Send the link below via email or IMCopy
Present to your audienceStart remote presentation
- Invited audience members will follow you as you navigate and present
- People invited to a presentation do not need a Prezi account
- This link expires 10 minutes after you close the presentation
- A maximum of 30 users can follow your presentation
- Learn more about this feature in our knowledge base article
The Purloined Letter
Transcript of The Purloined Letter
Spencer Travis Plot Figurative Language The story begins with the narrator and his friend, C. Auguste Dupin, sitting in Dupin’s library enjoying each other’s conversation while smoking. Monsieur G., the Prefect of the Parisian police comes in and tells them of a case that is very simple, and yet is giving him a great deal of trouble. The Prefect explains that a letter has been stolen from a woman of an exalted station (it is never said exactly what), who is to be remained nameless. The thief is known, for the letter was stolen in the presence of the lady, but she did not announce it because of the third person in the room. The thief, the Minister D., uses the letter as leverage to gain power to be used in his own political purposes.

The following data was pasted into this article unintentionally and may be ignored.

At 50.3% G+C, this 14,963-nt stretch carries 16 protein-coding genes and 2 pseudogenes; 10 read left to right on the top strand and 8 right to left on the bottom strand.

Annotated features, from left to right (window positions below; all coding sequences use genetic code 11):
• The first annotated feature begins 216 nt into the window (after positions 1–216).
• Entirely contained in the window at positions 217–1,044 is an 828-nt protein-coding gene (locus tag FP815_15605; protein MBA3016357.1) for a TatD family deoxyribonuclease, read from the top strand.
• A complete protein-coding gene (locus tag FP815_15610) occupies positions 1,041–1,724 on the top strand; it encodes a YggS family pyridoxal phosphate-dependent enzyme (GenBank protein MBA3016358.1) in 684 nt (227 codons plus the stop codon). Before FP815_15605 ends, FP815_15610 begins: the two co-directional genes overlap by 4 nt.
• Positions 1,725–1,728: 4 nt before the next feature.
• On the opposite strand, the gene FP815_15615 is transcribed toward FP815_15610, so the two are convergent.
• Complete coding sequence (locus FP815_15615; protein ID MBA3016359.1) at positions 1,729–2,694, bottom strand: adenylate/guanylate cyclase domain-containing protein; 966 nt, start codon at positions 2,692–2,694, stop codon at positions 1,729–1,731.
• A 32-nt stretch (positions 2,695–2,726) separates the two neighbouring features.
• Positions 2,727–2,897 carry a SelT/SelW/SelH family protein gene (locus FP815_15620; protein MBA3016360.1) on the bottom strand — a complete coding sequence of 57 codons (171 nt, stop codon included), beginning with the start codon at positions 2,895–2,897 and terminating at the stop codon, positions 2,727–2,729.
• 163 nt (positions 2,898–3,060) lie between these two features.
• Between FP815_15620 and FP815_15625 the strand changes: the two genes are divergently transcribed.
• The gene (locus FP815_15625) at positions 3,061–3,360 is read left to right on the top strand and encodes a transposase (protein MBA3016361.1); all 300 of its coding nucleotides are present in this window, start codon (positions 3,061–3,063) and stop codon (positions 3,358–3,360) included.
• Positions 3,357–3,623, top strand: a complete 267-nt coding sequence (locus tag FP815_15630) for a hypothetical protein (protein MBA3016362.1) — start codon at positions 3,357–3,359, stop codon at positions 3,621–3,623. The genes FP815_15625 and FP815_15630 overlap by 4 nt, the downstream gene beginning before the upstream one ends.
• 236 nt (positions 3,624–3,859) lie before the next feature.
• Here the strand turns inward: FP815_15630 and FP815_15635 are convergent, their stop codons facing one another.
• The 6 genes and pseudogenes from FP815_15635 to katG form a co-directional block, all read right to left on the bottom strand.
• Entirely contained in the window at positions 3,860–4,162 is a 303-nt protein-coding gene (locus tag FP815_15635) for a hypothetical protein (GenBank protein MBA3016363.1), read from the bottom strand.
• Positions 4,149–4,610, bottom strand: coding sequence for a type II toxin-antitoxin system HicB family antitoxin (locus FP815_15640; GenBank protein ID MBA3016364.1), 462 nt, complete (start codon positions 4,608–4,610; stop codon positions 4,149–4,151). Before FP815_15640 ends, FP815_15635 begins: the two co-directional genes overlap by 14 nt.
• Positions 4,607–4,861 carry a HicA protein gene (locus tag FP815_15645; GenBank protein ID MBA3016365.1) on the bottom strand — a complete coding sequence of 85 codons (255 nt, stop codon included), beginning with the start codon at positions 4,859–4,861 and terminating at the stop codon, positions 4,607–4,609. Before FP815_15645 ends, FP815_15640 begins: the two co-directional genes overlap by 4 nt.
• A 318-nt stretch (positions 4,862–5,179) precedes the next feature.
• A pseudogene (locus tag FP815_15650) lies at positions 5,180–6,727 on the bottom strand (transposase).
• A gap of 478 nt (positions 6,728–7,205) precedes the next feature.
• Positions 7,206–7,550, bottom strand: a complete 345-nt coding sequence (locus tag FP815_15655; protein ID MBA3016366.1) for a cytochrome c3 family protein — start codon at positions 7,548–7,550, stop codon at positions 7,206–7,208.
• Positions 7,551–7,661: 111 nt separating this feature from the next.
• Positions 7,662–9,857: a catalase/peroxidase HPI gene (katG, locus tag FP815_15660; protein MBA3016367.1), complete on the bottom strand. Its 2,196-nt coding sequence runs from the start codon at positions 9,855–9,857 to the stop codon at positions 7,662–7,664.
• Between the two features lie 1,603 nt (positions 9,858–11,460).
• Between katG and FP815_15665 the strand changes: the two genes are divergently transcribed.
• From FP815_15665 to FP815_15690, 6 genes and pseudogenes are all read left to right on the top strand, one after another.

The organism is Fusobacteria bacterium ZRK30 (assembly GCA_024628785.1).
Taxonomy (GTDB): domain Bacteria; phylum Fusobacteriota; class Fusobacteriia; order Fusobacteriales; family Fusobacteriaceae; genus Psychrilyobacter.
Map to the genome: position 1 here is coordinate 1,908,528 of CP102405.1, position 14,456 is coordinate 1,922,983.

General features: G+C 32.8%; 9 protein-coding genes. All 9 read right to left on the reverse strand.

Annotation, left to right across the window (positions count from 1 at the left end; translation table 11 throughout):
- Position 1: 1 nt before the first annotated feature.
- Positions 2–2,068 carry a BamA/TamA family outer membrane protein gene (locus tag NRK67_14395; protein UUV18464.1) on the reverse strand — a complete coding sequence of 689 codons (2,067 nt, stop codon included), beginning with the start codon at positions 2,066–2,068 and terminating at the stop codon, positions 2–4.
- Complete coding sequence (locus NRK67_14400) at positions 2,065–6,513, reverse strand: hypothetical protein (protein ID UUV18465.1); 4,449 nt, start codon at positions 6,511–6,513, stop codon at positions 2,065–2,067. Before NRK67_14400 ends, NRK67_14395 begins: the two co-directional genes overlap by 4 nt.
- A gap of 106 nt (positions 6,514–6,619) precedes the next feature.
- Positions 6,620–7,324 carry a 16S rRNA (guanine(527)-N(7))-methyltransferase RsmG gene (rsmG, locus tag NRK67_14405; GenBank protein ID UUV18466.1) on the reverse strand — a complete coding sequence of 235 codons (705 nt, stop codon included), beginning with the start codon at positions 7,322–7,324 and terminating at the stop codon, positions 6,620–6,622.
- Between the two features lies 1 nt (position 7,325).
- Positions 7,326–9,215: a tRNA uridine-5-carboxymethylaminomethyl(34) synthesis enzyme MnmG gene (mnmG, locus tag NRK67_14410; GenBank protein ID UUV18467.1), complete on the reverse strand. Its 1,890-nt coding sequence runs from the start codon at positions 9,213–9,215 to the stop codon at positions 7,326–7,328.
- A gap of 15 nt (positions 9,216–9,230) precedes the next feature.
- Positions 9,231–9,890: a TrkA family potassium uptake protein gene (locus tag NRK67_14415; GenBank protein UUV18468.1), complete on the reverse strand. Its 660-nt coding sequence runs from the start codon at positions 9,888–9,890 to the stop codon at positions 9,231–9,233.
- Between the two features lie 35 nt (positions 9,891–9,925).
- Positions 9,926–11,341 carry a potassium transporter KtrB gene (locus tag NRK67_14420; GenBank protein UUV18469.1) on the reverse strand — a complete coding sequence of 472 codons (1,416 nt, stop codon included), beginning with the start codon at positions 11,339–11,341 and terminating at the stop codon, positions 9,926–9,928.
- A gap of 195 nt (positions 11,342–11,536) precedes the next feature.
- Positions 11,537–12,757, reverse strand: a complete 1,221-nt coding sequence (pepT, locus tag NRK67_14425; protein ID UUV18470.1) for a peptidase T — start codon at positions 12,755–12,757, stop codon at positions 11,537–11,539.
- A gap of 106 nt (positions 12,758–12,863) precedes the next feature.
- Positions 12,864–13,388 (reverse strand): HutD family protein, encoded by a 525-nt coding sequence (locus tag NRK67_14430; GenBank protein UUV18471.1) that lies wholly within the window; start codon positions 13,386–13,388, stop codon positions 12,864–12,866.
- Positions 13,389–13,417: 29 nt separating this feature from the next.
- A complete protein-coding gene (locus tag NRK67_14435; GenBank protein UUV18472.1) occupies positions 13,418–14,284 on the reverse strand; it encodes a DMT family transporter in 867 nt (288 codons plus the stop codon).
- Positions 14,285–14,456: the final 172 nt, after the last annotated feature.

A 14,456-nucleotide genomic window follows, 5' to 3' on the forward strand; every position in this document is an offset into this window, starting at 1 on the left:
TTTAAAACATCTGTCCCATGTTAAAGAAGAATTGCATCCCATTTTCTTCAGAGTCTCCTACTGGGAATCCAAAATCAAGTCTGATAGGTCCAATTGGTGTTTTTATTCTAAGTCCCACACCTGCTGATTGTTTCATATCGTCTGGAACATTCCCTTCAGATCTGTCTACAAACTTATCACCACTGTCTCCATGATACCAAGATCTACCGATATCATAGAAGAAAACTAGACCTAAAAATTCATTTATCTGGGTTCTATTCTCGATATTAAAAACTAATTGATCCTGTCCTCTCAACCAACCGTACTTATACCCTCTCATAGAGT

In the rising action of the story, the Prefect explains his investigations of the Minister’s apartment, in search of the letter while he is away. He thoroughly searches the apartment using all of the methods in his repertoire. He goes to extreme detail, even searching every page of six volumes of books with needles and examining the moss between the bricks of the grounds around the houses. Dupin advises the Prefect to search again, and later the Prefect returns after another search empty-handed. The Prefect complains about how much difficulty the case is giving him and says that he would be willing to hand over a check for fifty thousand franks to whomever could find the check, in order to receive the very great amount of money that is awarded for the finding of the letter.
The climax is reached when Dupin says to the Prefect that he will hand him the letter once he has filled out the check for fifty thousand franks. The Prefect is astounded and the exchange occurs, followed by the Prefect rushing out of the room with the letter in his hand. The setting of Paris, which is known as the city of love and excitement, promises adventure in the coming story. The detailing of a dark, gusty evening in autumn gives the story a dark feeling, as is the case with almost all thrilling detective stories.